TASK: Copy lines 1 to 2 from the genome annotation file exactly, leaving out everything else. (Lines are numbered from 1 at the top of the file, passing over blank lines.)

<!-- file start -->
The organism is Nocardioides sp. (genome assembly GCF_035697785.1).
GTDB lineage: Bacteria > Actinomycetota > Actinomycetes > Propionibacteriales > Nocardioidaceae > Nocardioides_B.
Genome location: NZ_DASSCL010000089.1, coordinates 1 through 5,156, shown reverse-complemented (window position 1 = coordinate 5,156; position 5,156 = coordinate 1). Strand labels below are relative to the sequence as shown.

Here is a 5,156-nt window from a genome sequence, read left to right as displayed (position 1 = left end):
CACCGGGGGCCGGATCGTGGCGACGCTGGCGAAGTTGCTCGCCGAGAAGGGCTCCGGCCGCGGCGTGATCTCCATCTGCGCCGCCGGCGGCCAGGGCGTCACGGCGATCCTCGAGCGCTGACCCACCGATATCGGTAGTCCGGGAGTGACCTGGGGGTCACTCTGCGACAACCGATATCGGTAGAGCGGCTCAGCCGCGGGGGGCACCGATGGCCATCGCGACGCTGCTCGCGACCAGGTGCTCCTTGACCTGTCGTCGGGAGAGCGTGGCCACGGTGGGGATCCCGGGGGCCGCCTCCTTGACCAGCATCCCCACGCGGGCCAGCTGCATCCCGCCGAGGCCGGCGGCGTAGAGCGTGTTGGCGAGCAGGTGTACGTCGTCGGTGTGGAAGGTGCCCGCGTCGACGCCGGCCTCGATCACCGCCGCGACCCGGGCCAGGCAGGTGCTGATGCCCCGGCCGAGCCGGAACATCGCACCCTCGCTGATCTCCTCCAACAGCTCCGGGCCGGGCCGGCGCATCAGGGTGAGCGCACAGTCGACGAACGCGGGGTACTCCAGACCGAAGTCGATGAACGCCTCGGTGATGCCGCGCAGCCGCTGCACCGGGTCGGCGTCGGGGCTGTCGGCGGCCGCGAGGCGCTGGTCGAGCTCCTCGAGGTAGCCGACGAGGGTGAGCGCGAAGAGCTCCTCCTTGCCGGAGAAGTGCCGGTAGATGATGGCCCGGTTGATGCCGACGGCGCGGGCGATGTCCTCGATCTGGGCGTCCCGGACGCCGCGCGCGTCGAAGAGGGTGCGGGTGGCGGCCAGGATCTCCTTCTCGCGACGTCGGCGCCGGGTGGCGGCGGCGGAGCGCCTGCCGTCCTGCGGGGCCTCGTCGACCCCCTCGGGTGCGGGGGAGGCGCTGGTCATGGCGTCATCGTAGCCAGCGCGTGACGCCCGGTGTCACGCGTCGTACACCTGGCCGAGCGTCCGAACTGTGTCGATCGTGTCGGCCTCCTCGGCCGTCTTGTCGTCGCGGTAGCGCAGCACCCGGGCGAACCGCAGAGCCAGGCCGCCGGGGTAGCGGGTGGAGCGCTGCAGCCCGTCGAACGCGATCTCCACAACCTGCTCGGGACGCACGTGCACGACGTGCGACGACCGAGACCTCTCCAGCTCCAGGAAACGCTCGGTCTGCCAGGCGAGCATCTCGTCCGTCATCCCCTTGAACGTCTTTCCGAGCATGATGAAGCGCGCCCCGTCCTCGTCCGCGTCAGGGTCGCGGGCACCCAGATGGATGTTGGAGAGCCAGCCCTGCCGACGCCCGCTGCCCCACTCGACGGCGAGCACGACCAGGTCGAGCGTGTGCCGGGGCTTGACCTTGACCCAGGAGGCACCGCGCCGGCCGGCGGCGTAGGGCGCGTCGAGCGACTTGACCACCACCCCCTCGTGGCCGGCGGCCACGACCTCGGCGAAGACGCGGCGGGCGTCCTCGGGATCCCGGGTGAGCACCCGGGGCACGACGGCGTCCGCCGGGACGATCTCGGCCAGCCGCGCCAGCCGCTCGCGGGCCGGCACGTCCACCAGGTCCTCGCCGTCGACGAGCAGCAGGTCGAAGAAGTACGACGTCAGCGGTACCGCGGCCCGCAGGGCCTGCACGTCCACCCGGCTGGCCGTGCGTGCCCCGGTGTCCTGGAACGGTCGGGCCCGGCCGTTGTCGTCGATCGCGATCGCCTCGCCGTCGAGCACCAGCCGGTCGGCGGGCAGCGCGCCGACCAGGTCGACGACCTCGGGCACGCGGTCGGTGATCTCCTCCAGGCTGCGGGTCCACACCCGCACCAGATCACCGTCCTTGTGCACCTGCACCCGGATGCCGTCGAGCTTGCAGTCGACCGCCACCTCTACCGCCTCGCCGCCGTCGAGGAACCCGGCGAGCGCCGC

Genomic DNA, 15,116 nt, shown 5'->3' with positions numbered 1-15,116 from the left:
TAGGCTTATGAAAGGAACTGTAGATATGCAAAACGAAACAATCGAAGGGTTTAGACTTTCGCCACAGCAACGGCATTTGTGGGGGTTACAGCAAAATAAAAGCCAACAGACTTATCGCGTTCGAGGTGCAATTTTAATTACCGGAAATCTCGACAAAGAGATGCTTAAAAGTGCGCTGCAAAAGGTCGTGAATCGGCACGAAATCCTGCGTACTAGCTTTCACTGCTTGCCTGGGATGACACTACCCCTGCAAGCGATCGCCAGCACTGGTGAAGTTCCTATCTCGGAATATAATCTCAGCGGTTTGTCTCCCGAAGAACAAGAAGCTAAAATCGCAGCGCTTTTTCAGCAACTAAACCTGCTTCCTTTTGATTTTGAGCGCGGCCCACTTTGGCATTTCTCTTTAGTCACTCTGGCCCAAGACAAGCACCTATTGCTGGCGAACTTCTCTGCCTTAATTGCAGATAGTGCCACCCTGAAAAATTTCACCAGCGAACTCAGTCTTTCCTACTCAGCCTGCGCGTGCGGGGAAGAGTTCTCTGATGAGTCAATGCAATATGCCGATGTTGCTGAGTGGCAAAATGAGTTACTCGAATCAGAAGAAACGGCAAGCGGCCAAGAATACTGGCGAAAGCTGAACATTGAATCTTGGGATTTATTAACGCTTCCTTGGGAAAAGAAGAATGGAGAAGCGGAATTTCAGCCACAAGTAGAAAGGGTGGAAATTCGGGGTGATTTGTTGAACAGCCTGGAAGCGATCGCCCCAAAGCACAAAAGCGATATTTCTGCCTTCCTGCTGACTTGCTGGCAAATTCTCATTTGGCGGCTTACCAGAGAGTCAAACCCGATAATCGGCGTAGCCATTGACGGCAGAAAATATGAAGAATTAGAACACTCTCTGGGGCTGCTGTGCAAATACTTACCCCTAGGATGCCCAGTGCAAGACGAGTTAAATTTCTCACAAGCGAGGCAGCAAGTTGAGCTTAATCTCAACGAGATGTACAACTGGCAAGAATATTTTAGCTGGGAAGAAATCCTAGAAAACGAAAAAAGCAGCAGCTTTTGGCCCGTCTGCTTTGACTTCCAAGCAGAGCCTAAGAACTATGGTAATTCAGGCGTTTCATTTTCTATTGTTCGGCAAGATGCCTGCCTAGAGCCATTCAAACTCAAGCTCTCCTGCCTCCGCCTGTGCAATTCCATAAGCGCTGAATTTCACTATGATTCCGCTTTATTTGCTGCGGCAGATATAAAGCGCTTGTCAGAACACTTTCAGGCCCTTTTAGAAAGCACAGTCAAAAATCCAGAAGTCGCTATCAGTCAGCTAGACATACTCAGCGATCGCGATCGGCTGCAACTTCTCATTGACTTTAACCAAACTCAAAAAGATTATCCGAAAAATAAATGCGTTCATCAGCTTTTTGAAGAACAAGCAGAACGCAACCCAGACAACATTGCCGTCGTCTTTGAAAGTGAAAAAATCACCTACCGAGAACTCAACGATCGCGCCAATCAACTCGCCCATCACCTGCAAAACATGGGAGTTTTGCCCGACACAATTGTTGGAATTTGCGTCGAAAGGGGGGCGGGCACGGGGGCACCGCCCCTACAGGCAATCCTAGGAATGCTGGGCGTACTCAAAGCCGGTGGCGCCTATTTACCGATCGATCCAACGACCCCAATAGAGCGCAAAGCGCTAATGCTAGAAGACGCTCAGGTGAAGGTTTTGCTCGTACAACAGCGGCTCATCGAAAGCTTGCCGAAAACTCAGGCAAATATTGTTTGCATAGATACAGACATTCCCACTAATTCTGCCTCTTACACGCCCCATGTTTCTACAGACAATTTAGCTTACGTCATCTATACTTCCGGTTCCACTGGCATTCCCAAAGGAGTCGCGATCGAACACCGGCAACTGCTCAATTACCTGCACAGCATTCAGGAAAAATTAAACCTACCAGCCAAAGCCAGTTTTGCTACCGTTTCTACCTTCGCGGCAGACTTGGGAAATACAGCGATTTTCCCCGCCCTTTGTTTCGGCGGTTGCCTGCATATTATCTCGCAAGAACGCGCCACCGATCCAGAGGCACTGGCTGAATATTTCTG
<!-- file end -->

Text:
The organism is Nocardioides sp. (genome assembly GCF_035697785.1).
GTDB lineage: Bacteria > Actinomycetota > Actinomycetes > Propionibacteriales > Nocardioidaceae > Nocardioides_B.